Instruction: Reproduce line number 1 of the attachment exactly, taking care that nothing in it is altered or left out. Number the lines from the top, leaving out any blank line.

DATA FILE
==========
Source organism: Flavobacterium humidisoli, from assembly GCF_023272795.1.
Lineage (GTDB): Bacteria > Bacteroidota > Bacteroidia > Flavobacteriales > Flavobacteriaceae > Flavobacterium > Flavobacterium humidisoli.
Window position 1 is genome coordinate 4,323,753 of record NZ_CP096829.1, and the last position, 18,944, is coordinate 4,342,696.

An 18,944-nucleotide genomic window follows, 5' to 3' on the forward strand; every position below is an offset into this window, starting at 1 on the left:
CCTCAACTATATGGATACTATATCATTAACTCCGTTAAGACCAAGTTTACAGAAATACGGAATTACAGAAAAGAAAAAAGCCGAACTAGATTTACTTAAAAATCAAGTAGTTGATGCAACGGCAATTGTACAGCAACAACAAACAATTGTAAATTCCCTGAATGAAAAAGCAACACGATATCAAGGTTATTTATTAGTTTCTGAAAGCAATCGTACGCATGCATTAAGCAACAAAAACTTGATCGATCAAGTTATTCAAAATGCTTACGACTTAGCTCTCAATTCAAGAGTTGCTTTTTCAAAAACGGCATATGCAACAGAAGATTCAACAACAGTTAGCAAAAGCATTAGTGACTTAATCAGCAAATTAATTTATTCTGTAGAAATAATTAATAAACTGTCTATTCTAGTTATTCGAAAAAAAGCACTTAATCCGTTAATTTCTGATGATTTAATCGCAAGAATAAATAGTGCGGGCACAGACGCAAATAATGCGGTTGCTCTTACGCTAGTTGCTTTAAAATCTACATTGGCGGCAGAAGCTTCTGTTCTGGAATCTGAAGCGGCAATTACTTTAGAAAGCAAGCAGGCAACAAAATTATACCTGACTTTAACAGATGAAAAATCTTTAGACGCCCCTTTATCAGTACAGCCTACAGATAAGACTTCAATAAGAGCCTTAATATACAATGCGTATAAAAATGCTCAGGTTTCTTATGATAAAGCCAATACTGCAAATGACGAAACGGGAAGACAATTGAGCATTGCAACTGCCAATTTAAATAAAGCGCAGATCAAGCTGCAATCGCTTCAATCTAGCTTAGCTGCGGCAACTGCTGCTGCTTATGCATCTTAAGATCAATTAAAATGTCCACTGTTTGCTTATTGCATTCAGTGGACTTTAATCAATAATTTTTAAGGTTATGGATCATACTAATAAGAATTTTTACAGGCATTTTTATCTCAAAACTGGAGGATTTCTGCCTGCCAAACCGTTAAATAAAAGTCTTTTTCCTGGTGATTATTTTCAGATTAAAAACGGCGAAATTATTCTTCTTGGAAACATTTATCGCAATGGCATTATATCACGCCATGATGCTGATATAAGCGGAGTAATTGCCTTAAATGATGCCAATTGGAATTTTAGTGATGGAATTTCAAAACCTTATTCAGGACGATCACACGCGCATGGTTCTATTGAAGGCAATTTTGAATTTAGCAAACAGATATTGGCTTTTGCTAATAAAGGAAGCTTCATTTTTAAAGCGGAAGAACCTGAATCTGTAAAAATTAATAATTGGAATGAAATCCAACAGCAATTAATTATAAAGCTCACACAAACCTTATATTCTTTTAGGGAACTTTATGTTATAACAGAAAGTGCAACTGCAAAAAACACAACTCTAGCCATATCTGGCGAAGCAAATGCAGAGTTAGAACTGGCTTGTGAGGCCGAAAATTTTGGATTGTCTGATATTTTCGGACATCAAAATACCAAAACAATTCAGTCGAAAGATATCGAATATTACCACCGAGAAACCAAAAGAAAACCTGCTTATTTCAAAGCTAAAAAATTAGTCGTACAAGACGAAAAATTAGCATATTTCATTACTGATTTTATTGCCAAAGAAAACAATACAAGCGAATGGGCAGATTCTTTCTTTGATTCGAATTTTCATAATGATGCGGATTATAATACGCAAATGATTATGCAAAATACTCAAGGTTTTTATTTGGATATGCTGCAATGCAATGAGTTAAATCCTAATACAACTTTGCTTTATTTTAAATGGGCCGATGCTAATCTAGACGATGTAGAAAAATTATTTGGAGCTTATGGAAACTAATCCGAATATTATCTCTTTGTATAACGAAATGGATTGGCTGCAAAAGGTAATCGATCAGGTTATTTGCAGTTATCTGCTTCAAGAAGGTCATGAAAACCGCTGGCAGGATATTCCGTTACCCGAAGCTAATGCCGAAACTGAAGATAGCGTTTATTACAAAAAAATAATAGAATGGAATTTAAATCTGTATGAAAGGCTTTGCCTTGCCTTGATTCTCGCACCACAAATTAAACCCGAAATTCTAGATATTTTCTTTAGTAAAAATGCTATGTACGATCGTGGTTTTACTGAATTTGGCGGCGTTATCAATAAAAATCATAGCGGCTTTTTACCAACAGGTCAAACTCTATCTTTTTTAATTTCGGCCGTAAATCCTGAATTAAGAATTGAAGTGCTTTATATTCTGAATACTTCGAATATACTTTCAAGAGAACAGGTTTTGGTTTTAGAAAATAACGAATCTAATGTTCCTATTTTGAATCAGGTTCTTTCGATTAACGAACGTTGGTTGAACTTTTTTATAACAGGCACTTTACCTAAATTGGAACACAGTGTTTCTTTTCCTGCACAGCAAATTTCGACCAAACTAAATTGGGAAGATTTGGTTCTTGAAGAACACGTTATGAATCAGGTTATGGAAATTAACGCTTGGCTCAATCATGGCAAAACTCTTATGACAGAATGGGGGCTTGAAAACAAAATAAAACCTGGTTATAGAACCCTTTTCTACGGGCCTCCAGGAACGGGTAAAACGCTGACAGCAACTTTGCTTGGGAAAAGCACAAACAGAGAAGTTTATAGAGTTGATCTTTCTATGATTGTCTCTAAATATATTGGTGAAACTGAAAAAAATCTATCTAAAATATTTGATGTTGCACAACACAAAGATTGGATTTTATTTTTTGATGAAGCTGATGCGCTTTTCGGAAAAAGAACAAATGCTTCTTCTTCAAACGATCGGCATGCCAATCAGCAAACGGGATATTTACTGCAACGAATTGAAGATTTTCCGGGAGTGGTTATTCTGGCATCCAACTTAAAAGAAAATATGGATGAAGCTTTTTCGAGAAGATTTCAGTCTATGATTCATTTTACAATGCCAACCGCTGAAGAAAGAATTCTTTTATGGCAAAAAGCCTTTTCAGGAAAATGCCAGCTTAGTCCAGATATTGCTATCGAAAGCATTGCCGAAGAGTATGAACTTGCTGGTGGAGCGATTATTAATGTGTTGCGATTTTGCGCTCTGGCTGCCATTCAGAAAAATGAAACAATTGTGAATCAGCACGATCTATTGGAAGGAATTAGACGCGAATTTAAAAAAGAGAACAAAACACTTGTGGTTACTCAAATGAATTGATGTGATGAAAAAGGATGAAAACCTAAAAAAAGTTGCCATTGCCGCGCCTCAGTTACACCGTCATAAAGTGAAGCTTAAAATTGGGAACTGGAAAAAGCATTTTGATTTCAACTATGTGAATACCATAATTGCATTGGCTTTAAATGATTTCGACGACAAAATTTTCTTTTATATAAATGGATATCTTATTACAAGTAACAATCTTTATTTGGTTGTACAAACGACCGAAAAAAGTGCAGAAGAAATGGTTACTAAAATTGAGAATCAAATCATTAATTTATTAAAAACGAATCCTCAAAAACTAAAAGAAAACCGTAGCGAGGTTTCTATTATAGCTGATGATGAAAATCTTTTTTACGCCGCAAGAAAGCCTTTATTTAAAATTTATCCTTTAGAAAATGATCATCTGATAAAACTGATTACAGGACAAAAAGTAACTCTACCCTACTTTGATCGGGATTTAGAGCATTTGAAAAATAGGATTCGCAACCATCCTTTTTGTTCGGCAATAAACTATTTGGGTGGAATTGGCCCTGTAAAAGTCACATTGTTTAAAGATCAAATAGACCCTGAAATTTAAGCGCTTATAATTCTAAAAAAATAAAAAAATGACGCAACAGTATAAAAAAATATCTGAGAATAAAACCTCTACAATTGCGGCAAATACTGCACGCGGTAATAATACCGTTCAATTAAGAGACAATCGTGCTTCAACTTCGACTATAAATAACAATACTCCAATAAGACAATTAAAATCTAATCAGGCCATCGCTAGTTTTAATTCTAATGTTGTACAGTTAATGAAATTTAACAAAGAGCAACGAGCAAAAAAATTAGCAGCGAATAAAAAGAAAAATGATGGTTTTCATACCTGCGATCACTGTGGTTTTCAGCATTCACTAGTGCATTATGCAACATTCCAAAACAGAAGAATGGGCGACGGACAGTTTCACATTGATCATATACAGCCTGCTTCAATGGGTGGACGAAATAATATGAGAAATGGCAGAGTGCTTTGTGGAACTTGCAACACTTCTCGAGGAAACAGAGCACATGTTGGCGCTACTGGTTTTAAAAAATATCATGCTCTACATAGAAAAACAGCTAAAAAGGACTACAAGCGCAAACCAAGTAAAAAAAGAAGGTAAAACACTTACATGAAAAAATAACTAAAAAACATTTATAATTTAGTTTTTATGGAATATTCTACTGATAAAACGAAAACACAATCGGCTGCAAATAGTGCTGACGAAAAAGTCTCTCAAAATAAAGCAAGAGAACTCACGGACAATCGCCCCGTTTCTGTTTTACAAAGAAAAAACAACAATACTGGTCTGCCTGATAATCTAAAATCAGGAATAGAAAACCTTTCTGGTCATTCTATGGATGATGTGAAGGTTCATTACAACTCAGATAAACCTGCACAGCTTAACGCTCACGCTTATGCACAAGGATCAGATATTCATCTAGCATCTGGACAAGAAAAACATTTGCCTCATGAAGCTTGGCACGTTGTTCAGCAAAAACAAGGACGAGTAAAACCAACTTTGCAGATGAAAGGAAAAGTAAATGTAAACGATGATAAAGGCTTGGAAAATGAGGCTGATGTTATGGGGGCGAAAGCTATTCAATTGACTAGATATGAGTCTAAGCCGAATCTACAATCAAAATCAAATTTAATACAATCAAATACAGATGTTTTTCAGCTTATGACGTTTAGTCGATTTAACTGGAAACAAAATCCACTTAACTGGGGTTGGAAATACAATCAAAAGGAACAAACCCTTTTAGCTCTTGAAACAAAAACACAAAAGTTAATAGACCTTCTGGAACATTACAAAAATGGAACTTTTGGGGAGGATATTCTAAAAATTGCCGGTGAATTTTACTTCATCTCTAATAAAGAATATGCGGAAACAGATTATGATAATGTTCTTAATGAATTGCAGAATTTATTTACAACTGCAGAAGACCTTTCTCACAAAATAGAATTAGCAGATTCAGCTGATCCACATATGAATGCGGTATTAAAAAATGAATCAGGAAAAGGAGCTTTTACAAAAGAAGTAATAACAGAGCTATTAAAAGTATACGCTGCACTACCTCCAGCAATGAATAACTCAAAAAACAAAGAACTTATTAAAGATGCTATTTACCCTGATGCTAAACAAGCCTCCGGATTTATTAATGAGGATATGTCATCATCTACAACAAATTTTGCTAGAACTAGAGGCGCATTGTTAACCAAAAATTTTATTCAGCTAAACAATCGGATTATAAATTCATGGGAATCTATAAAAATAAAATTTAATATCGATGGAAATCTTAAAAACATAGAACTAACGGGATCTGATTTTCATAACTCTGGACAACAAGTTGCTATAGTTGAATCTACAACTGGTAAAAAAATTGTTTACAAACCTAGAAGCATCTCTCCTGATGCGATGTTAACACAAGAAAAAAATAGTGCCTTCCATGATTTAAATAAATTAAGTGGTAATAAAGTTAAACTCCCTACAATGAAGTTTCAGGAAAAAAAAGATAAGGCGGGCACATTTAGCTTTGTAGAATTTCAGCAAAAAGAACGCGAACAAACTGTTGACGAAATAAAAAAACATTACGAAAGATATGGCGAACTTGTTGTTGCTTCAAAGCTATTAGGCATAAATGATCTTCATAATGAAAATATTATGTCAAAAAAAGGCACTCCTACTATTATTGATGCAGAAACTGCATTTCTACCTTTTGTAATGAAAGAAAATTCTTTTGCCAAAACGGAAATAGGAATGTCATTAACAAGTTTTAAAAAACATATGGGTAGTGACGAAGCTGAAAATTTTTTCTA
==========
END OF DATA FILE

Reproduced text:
Source organism: Flavobacterium humidisoli, from assembly GCF_023272795.1.